I’m at a red light, but my mind’s not there. It’s back in the hospital, remembering the doctor saying “that’s strange.” I’m in the grocery store, but my mind’s not there. It’s in the doctor’s office, hearing the doctor say “You’re not my problem.” I’m playing with my kids, but my mind’s not there. It’s seeing the seven or eight inch frankenstein scar for the first time. It’s feeling the first time standing after surgery. It’s crying in my bedroom. It’s me saying, I can’t do this. I can’t do this. It’s on repeat. Over and over and over. Everyday for months.
For a long time, I thought this was normal, but then my counselor told me I had PTSD. For months of my life, I was reliving a trauma constantly in my brain. No wonder I was exhausted. I was on Paxil to stop the panic attacks that started after the surgery to repair the vesicouterine fistula–a tunnel formed between the bladder and uterus–that occurred while delivering my fourth child. The Paxil worked for my panic attacks but not the PTSD. The counseling helped me to realize some subconscious feelings I had, but my life was a constant replay of the month long trauma, and the six month recovery. But then I started coding.
When I was coding, I was focused. My brain was immersed in learning a new skill. When I was coding, it was all I could think about. Surprisingly, errors were even a welcome distraction in the beginning. Not getting my code right the first time forced me to go line by line and try to figure out what was causing the error. There was no room for distraction, and nothing about coding reminded me about the trauma I had faced. Not only did coding take all my focus, but it also became something I really enjoyed.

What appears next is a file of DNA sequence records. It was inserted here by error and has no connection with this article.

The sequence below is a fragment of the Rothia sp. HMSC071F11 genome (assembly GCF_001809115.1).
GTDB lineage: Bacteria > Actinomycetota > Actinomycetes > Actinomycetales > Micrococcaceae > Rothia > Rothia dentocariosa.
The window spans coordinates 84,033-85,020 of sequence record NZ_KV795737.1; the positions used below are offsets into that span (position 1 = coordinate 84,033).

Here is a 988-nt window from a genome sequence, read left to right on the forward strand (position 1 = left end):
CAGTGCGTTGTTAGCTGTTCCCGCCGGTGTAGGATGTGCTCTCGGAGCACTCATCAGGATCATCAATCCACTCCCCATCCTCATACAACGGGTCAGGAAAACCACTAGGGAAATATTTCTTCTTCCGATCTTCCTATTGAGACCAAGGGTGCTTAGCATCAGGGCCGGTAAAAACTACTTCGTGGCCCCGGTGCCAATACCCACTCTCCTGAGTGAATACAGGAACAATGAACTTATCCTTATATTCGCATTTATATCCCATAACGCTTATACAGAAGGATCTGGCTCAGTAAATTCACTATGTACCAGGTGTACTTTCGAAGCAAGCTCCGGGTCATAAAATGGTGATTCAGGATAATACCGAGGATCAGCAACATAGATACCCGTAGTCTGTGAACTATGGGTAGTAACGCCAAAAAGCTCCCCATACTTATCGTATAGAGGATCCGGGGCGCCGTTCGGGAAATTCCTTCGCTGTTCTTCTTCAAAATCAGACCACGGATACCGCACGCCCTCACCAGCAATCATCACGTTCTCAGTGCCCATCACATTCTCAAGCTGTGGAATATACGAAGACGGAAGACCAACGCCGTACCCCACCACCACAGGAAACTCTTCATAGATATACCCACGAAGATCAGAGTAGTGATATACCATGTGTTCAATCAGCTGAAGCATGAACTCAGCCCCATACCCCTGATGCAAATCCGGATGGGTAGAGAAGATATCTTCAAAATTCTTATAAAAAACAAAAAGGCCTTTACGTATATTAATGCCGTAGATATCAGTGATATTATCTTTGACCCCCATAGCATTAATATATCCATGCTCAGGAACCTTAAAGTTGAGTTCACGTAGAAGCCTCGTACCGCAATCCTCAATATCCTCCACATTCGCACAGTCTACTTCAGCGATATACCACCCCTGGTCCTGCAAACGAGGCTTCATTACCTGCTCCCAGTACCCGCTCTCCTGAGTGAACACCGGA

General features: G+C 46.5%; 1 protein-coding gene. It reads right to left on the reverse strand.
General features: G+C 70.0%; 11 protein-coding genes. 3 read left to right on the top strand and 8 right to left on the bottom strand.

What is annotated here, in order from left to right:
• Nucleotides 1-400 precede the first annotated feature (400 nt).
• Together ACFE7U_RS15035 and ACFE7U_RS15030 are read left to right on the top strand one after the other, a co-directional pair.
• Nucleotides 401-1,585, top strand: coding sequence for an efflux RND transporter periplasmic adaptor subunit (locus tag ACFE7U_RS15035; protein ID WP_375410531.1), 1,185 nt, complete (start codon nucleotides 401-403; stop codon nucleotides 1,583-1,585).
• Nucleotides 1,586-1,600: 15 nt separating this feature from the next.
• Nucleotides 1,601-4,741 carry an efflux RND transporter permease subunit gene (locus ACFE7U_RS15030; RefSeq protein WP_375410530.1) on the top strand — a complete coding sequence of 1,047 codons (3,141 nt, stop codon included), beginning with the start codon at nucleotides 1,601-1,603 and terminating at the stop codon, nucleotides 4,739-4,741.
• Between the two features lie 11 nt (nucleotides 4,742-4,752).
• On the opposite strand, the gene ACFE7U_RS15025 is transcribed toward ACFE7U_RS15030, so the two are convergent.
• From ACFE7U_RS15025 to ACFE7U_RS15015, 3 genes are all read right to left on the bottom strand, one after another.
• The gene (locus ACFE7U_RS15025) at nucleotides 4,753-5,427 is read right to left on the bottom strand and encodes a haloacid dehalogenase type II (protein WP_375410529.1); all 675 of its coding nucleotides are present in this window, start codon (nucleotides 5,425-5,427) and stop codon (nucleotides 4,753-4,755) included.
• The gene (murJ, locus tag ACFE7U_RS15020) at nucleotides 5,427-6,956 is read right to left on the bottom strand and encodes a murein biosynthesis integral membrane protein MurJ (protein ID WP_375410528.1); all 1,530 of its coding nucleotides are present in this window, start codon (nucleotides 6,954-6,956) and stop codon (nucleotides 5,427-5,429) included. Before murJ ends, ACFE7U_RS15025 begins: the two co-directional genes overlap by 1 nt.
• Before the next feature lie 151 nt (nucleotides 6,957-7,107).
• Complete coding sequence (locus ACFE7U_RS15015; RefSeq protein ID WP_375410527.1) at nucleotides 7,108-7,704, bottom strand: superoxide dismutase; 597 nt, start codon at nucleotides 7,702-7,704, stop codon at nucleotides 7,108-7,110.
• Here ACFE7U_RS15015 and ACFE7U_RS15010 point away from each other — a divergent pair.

Because there’s a visual aspect to coding, I was able to see what my work produced. I was creating something new, and I liked that. I found the wonderful community of Moms Can: Code, and a pretty supportive group of people on twitter. I enjoyed learning a new skill along with other people, and it was challenging. I enjoy taking on what seem to be impossible tasks, and at this point in my life–mother of four with major mental trauma–this seemed like a pretty impossible task. Knowing this wasn’t something I could accomplish in a day, and that in a year there would be something new for me to learn, drew me in. This would be a life-long learning process, and I was pretty pumped about that.
One of the things that surprised me the most about coding, was that I gained a confidence I hadn’t had in a really long time. I don’t make progress everyday, but as long as I’m committed and trying, I feel good about what I did that day. Coding has redefined who I am. People don’t ask me how I am with that sad look on their face anymore. They ask me how coding is going, and I’m happy to talk about it. Not only am I happy about what I’ve achieved so far–so happy, in fact, that I quit my adjuncting job so I can code instead–but I’m really happy to help others get involved as well. This is one of the reasons I’ve decided to become a Moms Can: Code coach; it’s why I encouraged my teenage cousin to apply for the Kode with Klossy camp; it’s why I answer DMs on twitter.
I still have days and weeks where my PTSD is triggered, and I have a hard time functioning, but I’ve realized that a little humility–asking for help isn’t one of my strengths–and focus on something I love can go a long way in helping me to redefine myself away from my trauma. This won’t be the same journey for everyone, and this is definitely not medical advice, but I’m thankful that I had people in my life who encouraged me to start and stick with this journey.